The last book by Raymond Carver, Cathedral, is a collection of twelve short stories. The last one, which named the collection, was included in Best American Short Stories.
Carver described himself as “inclined toward brevity and intensity” and this is what immediately captivates the reader. Each story recalls the daily life of average people in their normal routines, as an unknown, impending doom casts an encroaching shadow. Sometimes this happens at the beginning, sometimes only at the end. In some stories, the moment of crisis is more vivid (A Small Good Little Thing, The House of Chef), while in others it is only suggested. Narrated in the first person, the real protagonists of every story are the big and small struggles that we all encounter in our relationships. Very precise in creating the scenes, Carver has a unique way of describing characters, giving priority to their psychology without losing concreteness. The twists in the plot are countless.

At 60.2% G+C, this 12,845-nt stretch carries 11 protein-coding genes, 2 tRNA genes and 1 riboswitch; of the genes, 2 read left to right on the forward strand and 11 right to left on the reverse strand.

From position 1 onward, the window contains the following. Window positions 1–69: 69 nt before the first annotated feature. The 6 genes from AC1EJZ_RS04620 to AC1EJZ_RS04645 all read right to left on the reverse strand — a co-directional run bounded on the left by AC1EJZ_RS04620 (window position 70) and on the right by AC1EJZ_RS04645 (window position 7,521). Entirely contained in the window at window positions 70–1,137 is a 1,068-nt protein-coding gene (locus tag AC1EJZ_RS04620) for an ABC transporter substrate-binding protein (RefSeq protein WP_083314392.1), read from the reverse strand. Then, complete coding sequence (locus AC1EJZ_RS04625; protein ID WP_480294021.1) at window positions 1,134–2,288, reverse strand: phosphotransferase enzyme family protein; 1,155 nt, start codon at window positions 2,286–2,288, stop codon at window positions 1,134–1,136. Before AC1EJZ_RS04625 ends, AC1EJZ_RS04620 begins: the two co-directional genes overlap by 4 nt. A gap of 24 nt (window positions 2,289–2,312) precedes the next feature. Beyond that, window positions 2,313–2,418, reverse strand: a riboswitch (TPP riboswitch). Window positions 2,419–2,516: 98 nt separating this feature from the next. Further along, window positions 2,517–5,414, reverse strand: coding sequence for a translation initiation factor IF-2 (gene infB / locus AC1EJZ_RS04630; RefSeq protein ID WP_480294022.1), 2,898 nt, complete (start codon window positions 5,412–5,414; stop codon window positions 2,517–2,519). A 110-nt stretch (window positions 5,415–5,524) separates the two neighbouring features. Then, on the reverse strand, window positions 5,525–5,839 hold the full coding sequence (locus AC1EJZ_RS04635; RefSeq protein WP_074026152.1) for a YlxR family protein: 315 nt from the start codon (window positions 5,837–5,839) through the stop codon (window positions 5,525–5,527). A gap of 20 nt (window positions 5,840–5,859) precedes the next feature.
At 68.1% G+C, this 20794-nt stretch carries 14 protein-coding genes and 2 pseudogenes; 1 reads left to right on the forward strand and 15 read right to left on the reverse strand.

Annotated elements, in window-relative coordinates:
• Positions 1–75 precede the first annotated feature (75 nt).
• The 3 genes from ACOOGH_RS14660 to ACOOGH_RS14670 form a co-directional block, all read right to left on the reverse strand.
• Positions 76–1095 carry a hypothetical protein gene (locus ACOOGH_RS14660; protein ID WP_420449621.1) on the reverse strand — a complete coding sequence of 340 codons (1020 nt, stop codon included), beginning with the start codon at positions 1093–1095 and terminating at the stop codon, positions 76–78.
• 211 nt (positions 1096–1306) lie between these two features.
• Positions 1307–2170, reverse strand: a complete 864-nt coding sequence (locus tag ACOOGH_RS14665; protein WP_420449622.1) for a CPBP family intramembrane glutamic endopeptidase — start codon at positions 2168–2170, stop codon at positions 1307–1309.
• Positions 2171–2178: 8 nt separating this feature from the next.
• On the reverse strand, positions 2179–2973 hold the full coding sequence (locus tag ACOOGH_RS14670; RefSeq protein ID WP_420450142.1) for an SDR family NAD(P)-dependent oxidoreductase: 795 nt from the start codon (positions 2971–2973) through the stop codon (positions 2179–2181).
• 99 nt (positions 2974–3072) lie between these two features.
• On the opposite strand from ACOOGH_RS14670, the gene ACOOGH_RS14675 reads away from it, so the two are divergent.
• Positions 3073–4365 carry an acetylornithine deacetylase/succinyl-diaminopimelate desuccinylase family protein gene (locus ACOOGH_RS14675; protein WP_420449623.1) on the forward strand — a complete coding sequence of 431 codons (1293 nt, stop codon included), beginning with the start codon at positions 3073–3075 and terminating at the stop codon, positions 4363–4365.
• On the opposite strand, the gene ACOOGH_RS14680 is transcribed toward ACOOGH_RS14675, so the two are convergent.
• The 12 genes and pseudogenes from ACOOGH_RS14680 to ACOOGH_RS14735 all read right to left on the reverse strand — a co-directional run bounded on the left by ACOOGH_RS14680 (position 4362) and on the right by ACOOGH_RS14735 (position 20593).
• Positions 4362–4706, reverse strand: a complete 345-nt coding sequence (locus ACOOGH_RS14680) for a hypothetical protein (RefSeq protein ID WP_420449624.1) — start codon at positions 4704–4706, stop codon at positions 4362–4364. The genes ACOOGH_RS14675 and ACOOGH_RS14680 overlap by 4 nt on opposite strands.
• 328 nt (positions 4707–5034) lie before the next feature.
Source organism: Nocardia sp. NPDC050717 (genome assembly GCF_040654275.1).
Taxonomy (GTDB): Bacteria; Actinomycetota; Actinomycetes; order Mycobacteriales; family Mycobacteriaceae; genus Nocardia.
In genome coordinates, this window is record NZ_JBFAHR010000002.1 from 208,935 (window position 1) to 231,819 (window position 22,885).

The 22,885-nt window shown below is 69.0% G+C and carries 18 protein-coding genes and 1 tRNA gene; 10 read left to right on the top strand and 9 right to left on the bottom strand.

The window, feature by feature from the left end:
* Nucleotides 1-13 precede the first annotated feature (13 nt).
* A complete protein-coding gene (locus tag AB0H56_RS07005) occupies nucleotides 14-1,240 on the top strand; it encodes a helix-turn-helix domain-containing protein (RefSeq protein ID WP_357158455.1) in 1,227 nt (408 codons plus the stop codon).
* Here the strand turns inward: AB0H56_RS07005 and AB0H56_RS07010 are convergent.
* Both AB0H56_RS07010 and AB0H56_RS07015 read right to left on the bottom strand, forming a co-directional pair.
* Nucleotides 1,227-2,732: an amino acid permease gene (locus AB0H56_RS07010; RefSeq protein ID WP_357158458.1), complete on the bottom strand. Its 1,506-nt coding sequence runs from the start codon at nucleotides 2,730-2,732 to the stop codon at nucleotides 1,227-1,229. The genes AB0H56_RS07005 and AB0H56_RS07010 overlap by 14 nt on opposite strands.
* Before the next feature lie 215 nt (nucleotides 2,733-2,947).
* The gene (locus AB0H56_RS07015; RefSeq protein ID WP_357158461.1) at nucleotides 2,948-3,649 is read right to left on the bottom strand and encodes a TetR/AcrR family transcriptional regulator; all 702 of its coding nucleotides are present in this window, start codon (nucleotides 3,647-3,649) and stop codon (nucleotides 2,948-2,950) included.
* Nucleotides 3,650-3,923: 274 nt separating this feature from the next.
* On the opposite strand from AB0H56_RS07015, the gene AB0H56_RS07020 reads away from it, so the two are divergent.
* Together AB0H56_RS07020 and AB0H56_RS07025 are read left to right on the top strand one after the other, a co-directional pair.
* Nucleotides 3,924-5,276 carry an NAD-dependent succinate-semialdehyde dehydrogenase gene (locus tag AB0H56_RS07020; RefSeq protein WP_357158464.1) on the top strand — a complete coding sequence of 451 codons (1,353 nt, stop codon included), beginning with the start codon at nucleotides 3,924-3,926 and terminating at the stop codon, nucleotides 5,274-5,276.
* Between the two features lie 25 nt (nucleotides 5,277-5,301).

Carver presents bare facts, leaving space for the reader to complete each story with hope or mistrust, with compassion or despair. Thanks to the immediacy and simplicity of the prose, Carver makes the reader feel and measure himself, inviting him to witness without judgment. Carver has been defined as a minimalist, and his style fell under the umbrella of dirty realism, which connected him with a group of writers in the 1970s and 1980s that included Richard Ford and Tobias Wolff with both of whom Carver was closely acquainted. He refused, though, to be considered part of any category.